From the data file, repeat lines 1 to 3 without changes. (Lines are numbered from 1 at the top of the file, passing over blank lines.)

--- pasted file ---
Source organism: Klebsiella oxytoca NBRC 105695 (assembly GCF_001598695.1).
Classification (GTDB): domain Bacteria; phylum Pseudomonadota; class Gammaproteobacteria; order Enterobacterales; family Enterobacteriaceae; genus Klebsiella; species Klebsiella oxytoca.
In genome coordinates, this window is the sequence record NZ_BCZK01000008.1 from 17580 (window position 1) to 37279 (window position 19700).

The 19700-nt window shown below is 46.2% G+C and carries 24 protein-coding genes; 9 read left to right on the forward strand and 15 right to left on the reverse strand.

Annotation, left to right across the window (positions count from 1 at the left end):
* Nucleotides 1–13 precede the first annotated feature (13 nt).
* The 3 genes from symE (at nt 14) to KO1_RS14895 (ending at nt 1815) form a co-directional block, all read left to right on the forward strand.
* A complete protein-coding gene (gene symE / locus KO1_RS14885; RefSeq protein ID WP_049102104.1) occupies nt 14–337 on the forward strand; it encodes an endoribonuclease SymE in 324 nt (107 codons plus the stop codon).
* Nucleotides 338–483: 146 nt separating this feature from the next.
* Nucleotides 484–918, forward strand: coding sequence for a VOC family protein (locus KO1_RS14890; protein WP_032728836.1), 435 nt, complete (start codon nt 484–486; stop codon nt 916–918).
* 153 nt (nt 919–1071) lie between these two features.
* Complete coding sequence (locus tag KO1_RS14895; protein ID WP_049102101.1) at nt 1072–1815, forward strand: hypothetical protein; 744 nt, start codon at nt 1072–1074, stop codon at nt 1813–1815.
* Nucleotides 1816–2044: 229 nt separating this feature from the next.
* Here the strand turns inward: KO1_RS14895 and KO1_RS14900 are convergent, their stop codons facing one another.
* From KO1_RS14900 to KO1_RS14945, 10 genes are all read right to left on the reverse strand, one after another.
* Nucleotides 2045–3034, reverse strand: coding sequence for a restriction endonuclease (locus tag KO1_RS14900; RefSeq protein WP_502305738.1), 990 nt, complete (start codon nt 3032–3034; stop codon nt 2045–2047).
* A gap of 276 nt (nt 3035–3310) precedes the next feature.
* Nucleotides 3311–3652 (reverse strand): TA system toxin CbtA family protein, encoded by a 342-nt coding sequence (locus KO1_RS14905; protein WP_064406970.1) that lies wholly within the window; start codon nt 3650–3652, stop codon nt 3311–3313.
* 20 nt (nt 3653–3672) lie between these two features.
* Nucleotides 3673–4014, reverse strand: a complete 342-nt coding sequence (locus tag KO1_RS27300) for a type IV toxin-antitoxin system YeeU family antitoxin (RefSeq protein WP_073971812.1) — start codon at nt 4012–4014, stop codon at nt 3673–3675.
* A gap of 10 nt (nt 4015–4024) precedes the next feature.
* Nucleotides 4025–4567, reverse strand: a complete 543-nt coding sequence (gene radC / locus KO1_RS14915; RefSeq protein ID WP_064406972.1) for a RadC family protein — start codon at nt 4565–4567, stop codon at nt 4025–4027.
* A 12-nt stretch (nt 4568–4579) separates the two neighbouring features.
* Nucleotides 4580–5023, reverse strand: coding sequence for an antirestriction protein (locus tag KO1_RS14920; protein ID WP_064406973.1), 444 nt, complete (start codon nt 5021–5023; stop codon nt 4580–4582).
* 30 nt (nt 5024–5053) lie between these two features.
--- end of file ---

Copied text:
Source organism: Klebsiella oxytoca NBRC 105695 (assembly GCF_001598695.1).
Classification (GTDB): domain Bacteria; phylum Pseudomonadota; class Gammaproteobacteria; order Enterobacterales; family Enterobacteriaceae; genus Klebsiella; species Klebsiella oxytoca.
In genome coordinates, this window is the sequence record NZ_BCZK01000008.1 from 17580 (window position 1) to 37279 (window position 19700).